The Fort Fisher area is a gem. It's a narrow strip of barrier island with the southern end forming part of the mouth of the Cape Fear River. Fort Fisher is an important historic landmark. The Fort guarded the the mouth of the river used to transport goods to the Confederate army during the Civil War. The fall of Fort Fisher swiftly led to the end of the war. The wind swept trees and bramble type bushes create a canopy underneath for wildlife... and well, whomever else. It's hot and buggy in the summer unless the breeze is good and strong, and cold, wet and windy in the winter. It's pretty fantastic.
Erosion of the Fort Fisher area is protected by rip rap a type of "hardened structure" that keeps the land in place. In North Carolina, hardened structures are few and far between because the state has a law generally against them. Sometimes there are exemptions usually for wealthy people and heritage sites, like Fort Fisher. At the north end of Fort Fisher's rip rap is a condo complex, The Riggings.
The Riggings is threatened by erosion. And apparently it has been since it was built. Zillow reports the condos built in 1982 (the local news says, 1985). The state has protected the site with sandbags since 1985. The sandbags are considered "temporary" but as they say, there is nothing as permanent as a temporary policy. Indeed, North Carolina's coast is dotted with a many sandbag projects.
To get a sense of what I mean by "threatened by erosion" see my own picture on the right.
The RIggings HOA has been fighting to allow beach nourishment in front of the property. A nice package of documents, tells a detailed story of a struggle between the HOA, USACE and the NC Coastal Resources Commission.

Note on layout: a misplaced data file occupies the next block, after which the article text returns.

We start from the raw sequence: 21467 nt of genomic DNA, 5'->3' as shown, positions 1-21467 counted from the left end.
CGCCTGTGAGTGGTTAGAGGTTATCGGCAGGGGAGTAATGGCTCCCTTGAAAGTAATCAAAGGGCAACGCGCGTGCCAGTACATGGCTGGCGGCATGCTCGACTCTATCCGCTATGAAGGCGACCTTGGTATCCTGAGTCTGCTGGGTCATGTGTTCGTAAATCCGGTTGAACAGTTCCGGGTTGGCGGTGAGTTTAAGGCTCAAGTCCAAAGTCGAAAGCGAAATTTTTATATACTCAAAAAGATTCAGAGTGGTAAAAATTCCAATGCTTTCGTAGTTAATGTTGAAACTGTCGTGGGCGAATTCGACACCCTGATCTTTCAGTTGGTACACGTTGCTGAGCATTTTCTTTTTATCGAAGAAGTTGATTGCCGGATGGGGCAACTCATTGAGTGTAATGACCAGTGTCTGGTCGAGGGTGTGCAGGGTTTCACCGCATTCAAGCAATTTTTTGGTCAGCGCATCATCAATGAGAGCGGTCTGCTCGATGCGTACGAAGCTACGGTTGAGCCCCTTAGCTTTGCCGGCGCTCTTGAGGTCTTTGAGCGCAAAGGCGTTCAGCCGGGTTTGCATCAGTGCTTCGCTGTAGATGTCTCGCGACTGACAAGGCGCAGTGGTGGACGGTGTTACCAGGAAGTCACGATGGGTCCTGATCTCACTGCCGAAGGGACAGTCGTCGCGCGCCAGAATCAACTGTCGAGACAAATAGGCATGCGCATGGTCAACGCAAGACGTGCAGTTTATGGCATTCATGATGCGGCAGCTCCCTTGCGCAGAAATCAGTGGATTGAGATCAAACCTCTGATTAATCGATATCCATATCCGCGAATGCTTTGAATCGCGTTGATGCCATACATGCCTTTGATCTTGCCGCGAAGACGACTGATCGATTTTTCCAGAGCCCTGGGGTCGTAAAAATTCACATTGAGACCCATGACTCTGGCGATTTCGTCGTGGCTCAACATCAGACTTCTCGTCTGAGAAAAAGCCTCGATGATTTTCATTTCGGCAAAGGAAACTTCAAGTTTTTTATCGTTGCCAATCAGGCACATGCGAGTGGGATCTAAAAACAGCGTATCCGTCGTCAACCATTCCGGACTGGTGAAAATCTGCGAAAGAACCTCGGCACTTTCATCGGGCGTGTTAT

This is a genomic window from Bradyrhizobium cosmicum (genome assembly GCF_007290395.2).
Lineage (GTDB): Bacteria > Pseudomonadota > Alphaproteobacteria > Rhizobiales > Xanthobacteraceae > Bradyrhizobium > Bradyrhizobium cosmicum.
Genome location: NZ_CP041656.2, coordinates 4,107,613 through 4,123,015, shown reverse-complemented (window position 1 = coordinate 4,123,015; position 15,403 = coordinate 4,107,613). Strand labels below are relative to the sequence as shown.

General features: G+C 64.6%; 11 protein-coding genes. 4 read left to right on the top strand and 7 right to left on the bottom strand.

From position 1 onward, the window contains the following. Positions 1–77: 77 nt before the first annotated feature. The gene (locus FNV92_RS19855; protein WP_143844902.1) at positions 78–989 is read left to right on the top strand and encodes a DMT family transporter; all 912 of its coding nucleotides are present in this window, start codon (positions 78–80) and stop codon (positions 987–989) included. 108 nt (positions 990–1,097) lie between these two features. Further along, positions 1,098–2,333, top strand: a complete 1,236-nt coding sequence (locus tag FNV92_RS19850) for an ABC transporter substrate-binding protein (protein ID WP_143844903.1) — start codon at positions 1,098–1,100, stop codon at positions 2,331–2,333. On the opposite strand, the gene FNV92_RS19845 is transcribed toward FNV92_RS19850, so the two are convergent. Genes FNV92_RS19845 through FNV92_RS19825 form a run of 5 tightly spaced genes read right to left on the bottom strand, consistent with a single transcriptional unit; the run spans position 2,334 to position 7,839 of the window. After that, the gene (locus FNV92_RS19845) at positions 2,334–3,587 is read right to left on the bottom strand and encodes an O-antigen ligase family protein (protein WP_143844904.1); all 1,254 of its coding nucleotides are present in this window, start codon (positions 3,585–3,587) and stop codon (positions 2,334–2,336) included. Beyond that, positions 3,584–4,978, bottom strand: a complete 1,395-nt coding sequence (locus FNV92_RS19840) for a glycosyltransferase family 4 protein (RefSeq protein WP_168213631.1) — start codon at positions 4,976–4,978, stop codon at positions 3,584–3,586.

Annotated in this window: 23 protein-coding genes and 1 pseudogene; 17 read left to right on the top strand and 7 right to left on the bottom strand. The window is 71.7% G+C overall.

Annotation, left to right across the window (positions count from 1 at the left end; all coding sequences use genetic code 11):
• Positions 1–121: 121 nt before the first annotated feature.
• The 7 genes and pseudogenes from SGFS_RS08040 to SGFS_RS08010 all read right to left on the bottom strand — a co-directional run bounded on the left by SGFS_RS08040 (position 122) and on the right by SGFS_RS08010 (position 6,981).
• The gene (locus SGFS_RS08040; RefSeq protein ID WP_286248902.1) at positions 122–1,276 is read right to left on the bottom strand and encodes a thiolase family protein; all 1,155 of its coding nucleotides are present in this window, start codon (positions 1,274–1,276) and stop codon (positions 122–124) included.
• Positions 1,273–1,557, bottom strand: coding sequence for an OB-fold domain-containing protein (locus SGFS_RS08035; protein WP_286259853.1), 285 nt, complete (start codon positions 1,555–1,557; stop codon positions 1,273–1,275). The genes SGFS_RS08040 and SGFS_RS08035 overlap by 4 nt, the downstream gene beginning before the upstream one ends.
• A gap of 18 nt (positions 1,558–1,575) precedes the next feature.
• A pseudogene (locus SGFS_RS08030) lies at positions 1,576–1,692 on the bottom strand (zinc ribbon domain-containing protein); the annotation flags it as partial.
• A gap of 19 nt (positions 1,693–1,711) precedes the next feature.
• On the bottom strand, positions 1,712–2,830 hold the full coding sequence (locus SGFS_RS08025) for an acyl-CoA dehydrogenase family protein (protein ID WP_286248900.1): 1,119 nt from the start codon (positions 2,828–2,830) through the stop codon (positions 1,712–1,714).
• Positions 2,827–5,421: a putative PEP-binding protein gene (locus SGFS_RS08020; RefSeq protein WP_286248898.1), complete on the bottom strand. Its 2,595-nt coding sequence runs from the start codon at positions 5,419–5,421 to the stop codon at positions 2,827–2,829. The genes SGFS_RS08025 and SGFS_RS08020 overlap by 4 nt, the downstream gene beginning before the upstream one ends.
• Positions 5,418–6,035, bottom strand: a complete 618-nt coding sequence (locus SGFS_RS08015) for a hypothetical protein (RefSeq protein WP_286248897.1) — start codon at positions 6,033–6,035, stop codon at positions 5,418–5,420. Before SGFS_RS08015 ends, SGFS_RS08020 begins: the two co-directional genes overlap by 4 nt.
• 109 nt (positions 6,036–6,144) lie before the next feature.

Just north of the Riggings is a natural, and rare, outcropping of rock that are on the NC Registry of National Heritage Sites. The rocks were placed on the list in 1982. Protection of rocks is part of the reason the Riggings can't be included in the beach nourishment project scheduled for 2018/2019 for Carolina and Kure Beaches.
The current (largely considered very pro development) NC Coastal Resources Commission questions the significance of the rocks being protected and the USACE reports that they can't nourish in front of the Riggings because they can't cover the rocks with sand. As well, the condo sit right along a point so that even if they were to nourish in front of the building, wave action makes erosion especially quick there and beach nourishment ineffective.
The squabbel is quite interesting in part because it has been going on for so long. But also because it combines so many issues: A perfect storm of sorts: erosion, resource protection, real estate development, parks, civil war relics...